Further, if a blockage becomes complete and no urine can pass at all, it can be life-threatening so you must seek medical attention at your nearest emergency room as soon as possible. You can read more in this article, Is Urinary Retention Dangerous?

When to see a doctor

If you are experiencing any continence issues, you must discuss them with your doctor. While most underlying causes may not pose serious health risks, ones like cancer do, so it’s vital that the cause is investigated and correctly diagnosed. Identifying the underlying cause will also inform you of the best treatment.

Some people feel uncomfortable or embarrassed to discuss their symptoms with their doctor, but as health care professionals, they have seen and heard it all before. If you are feeling anxious, this article, Questions for the Doctor will help you prepare for your appointment.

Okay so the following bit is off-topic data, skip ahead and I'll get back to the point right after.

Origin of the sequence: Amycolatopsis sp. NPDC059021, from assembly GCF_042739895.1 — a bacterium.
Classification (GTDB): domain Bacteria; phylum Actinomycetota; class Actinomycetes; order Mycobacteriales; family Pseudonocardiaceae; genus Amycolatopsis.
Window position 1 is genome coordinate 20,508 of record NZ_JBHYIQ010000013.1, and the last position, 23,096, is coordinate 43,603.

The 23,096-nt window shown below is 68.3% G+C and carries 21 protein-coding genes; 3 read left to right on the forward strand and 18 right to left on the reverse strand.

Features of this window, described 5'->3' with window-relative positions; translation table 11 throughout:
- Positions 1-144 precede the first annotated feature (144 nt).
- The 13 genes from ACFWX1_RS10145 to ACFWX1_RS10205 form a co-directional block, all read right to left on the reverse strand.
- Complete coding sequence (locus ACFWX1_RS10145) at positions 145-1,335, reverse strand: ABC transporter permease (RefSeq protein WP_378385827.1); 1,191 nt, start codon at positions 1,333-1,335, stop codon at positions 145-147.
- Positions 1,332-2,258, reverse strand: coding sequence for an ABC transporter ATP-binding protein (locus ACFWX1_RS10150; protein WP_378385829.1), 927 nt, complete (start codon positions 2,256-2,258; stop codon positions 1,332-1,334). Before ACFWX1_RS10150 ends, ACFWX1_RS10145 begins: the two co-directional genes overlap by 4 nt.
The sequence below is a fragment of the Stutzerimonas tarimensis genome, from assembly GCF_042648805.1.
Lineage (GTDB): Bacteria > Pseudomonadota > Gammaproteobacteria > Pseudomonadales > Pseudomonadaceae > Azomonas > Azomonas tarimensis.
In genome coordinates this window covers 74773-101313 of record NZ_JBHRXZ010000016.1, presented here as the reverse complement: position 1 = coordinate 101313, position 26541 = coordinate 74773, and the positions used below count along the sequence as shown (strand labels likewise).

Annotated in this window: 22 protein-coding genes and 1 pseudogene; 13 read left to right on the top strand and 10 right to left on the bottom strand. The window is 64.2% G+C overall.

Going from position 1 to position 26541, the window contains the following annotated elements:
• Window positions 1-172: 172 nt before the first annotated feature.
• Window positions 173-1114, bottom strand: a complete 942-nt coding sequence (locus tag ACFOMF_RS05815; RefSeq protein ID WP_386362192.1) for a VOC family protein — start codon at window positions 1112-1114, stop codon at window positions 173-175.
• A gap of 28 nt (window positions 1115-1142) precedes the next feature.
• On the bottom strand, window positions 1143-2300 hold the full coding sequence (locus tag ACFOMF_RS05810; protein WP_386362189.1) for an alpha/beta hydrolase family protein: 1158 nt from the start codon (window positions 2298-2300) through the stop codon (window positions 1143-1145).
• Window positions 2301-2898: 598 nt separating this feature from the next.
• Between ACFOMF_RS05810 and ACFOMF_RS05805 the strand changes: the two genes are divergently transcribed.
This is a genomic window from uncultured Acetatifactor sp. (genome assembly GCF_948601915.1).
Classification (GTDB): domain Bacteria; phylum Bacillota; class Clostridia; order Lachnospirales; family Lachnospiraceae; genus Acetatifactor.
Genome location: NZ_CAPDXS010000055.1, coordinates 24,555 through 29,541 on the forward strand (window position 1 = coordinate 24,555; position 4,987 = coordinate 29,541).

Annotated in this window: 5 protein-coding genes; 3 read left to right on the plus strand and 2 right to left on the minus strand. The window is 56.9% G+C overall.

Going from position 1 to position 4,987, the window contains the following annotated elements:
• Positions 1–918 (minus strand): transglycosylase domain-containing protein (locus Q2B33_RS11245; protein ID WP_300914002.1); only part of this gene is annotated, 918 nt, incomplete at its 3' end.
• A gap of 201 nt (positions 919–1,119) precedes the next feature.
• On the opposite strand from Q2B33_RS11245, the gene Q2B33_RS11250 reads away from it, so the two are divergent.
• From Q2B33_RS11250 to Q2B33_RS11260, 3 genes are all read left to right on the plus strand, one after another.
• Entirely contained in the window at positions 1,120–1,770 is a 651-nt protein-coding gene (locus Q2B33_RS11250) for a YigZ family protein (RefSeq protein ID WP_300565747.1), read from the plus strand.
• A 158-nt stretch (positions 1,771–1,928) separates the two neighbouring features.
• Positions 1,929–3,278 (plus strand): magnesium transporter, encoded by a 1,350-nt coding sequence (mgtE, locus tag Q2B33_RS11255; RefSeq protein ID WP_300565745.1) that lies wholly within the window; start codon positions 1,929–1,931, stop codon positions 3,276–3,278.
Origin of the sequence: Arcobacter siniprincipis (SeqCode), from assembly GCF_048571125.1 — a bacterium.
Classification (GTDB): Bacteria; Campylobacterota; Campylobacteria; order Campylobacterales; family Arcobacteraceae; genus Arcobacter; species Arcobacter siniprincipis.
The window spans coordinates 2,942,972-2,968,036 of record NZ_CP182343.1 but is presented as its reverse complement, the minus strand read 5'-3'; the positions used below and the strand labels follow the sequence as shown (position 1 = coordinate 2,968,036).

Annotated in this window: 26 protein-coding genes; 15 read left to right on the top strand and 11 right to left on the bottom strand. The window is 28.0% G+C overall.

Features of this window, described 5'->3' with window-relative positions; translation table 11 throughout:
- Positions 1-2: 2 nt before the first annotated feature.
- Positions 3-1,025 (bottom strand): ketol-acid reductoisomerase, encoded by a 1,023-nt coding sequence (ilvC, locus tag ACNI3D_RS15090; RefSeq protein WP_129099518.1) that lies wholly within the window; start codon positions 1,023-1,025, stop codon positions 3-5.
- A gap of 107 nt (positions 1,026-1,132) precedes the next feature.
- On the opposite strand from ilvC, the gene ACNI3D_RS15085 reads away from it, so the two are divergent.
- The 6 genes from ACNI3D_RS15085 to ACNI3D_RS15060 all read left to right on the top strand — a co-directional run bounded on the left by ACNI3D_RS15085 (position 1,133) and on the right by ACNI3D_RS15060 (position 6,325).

Treatments for overflow incontinence

As mentioned, the treatment will depend on the cause.

For immediate relief and in the case of a complete blockage, a catheter will be used. This is a thin, flexible tube that’s inserted through the urethra and into the bladder to drain the urine.

‘Double voiding’ is a technique often recommended for treating overflow incontinence. This is when a few minutes after you’ve urinated, you try again. For women, the action of standing up and sitting down can induce further voiding and for men, zipping up and walking out, then returning may do the trick.

If the issue is due to medications, your doctor will review what you’re taking and should be able to make adjustments to improve the situation. Be sure to tell them of all medications you regularly take, including supplements, herbal remedies and any over-the-counter drugs.